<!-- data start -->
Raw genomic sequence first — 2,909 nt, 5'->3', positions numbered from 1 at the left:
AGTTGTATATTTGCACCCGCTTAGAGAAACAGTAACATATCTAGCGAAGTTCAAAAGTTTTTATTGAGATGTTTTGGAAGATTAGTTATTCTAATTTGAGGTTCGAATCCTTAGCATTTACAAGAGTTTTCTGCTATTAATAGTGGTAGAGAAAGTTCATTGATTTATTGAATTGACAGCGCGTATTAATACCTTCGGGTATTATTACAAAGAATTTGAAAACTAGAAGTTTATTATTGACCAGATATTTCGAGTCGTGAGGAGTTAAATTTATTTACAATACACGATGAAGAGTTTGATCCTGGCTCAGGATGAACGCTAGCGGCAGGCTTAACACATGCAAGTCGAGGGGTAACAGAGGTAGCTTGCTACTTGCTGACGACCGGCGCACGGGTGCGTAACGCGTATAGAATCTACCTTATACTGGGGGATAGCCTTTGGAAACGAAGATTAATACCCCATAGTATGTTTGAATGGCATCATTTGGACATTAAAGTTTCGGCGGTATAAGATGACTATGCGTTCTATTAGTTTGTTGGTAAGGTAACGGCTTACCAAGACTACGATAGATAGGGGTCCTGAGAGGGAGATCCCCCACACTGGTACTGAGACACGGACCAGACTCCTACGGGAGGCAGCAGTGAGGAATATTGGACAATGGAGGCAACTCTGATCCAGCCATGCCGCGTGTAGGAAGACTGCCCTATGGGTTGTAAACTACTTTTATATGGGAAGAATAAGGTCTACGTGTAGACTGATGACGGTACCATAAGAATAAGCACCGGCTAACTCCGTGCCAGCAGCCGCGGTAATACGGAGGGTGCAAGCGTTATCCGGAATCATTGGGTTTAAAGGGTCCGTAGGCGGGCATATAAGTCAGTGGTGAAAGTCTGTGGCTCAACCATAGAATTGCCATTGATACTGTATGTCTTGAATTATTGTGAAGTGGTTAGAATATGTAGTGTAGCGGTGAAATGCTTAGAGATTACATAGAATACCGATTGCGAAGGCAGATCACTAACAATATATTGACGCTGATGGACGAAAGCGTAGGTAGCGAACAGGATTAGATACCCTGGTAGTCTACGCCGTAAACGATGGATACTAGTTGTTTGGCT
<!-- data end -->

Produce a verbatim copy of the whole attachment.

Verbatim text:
Raw genomic sequence first — 2,909 nt, 5'->3', positions numbered from 1 at the left:
AGTTGTATATTTGCACCCGCTTAGAGAAACAGTAACATATCTAGCGAAGTTCAAAAGTTTTTATTGAGATGTTTTGGAAGATTAGTTATTCTAATTTGAGGTTCGAATCCTTAGCATTTACAAGAGTTTTCTGCTATTAATAGTGGTAGAGAAAGTTCATTGATTTATTGAATTGACAGCGCGTATTAATACCTTCGGGTATTATTACAAAGAATTTGAAAACTAGAAGTTTATTATTGACCAGATATTTCGAGTCGTGAGGAGTTAAATTTATTTACAATACACGATGAAGAGTTTGATCCTGGCTCAGGATGAACGCTAGCGGCAGGCTTAACACATGCAAGTCGAGGGGTAACAGAGGTAGCTTGCTACTTGCTGACGACCGGCGCACGGGTGCGTAACGCGTATAGAATCTACCTTATACTGGGGGATAGCCTTTGGAAACGAAGATTAATACCCCATAGTATGTTTGAATGGCATCATTTGGACATTAAAGTTTCGGCGGTATAAGATGACTATGCGTTCTATTAGTTTGTTGGTAAGGTAACGGCTTACCAAGACTACGATAGATAGGGGTCCTGAGAGGGAGATCCCCCACACTGGTACTGAGACACGGACCAGACTCCTACGGGAGGCAGCAGTGAGGAATATTGGACAATGGAGGCAACTCTGATCCAGCCATGCCGCGTGTAGGAAGACTGCCCTATGGGTTGTAAACTACTTTTATATGGGAAGAATAAGGTCTACGTGTAGACTGATGACGGTACCATAAGAATAAGCACCGGCTAACTCCGTGCCAGCAGCCGCGGTAATACGGAGGGTGCAAGCGTTATCCGGAATCATTGGGTTTAAAGGGTCCGTAGGCGGGCATATAAGTCAGTGGTGAAAGTCTGTGGCTCAACCATAGAATTGCCATTGATACTGTATGTCTTGAATTATTGTGAAGTGGTTAGAATATGTAGTGTAGCGGTGAAATGCTTAGAGATTACATAGAATACCGATTGCGAAGGCAGATCACTAACAATATATTGACGCTGATGGACGAAAGCGTAGGTAGCGAACAGGATTAGATACCCTGGTAGTCTACGCCGTAAACGATGGATACTAGTTGTTTGGCT